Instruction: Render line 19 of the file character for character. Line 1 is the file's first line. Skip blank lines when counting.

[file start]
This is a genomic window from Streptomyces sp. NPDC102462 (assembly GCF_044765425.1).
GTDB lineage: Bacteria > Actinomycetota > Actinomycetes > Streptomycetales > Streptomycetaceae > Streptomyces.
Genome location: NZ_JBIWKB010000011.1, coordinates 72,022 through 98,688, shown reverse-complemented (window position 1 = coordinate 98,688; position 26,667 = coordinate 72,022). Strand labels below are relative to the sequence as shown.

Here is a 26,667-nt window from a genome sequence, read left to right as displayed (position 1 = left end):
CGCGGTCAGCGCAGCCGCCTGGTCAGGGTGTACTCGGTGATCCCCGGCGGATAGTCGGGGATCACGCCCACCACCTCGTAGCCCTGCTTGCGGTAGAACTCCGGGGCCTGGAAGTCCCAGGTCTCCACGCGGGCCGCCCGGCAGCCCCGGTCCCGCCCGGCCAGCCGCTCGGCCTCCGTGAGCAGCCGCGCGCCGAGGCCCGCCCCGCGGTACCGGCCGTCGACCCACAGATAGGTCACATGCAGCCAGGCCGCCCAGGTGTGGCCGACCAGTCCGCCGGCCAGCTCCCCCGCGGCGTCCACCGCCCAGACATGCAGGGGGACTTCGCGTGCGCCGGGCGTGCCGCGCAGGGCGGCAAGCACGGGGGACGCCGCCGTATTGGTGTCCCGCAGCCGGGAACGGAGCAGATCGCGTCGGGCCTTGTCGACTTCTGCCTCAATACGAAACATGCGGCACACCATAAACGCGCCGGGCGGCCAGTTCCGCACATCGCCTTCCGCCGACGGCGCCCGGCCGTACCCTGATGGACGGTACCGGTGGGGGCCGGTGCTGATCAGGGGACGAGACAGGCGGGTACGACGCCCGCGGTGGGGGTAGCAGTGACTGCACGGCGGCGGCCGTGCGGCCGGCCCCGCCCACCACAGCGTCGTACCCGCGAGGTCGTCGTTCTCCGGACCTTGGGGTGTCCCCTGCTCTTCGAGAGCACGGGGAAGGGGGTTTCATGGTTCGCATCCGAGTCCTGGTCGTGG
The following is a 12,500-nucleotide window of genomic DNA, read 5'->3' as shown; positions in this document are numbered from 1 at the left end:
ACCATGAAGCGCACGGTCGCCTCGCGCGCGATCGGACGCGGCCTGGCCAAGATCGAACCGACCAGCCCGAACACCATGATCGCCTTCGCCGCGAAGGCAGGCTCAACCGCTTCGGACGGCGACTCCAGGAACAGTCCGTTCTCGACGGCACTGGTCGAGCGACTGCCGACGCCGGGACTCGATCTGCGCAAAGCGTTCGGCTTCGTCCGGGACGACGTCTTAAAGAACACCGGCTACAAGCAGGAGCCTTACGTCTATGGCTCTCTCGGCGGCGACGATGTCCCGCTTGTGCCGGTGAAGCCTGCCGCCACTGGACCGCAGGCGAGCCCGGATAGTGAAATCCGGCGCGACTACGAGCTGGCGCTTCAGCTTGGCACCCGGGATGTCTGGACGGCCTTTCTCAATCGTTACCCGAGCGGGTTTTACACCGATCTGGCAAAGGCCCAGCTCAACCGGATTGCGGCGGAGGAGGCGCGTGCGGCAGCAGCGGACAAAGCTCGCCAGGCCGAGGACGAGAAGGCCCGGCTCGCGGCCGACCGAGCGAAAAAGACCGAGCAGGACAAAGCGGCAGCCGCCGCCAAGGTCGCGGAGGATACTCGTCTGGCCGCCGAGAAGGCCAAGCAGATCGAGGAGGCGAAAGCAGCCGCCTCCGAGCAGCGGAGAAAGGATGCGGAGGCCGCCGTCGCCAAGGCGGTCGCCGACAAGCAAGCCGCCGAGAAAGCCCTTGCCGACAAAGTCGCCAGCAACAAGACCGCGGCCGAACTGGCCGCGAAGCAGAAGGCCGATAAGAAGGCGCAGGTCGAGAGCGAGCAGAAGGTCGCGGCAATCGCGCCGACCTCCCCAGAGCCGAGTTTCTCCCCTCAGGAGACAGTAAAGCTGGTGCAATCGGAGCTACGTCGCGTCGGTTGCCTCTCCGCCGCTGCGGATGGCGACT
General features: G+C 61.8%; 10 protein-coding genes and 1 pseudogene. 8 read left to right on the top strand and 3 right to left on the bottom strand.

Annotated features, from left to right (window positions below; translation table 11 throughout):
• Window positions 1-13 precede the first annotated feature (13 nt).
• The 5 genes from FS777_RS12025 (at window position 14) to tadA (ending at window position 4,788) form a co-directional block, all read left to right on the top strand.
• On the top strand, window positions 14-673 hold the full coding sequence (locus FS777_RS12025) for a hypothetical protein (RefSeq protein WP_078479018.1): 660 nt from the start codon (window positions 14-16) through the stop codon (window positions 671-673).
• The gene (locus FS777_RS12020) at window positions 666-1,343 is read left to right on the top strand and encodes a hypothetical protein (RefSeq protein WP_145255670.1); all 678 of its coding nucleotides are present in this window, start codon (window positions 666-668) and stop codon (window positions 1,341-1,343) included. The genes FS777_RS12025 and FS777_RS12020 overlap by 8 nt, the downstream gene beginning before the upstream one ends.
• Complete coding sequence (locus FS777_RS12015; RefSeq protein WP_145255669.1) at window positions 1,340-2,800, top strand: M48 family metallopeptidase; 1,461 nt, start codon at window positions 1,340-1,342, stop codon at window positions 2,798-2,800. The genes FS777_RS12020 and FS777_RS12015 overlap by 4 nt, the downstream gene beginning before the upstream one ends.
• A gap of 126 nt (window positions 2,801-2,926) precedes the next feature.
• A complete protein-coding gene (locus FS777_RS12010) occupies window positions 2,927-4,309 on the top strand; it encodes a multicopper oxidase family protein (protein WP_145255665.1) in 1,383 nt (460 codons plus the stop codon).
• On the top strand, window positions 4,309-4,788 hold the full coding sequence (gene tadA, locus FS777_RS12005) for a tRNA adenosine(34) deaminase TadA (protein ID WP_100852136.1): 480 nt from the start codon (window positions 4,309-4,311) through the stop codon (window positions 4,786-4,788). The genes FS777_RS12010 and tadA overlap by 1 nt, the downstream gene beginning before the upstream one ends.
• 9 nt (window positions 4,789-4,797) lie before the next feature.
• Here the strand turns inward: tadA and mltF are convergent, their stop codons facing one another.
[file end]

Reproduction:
• Here the strand turns inward: tadA and mltF are convergent, their stop codons facing one another.